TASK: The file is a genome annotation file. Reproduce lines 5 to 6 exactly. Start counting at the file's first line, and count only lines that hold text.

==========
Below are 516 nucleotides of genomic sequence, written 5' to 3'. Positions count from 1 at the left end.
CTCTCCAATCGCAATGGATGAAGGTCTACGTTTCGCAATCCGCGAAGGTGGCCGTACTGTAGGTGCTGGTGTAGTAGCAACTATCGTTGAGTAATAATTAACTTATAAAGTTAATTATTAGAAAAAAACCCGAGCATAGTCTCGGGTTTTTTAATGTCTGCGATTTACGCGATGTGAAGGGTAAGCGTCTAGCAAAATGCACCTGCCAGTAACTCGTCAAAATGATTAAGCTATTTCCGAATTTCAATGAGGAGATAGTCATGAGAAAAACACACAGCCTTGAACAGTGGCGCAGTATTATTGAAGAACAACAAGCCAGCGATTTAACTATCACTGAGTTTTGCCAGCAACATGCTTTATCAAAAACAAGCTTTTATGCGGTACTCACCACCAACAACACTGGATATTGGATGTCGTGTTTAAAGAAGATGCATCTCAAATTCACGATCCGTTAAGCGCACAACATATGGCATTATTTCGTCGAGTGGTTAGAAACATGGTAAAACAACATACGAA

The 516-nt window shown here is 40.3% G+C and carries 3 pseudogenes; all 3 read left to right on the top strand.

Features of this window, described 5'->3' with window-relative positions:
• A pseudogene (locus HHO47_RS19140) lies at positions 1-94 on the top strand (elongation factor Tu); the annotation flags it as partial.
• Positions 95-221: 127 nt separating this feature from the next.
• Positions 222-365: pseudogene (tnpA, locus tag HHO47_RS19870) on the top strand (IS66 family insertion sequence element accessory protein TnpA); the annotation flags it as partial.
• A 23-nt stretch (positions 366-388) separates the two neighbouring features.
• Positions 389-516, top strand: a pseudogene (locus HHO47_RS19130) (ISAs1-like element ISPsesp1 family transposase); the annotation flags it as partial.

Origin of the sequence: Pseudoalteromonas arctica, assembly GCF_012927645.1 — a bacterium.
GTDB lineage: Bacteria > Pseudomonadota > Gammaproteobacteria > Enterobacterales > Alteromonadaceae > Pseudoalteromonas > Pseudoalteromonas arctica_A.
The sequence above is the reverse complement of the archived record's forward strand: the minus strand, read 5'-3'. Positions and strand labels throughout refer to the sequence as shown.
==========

• A pseudogene (locus HHO47_RS19140) lies at positions 1-94 on the top strand (elongation factor Tu); the annotation flags it as partial.
• Positions 95-221: 127 nt separating this feature from the next.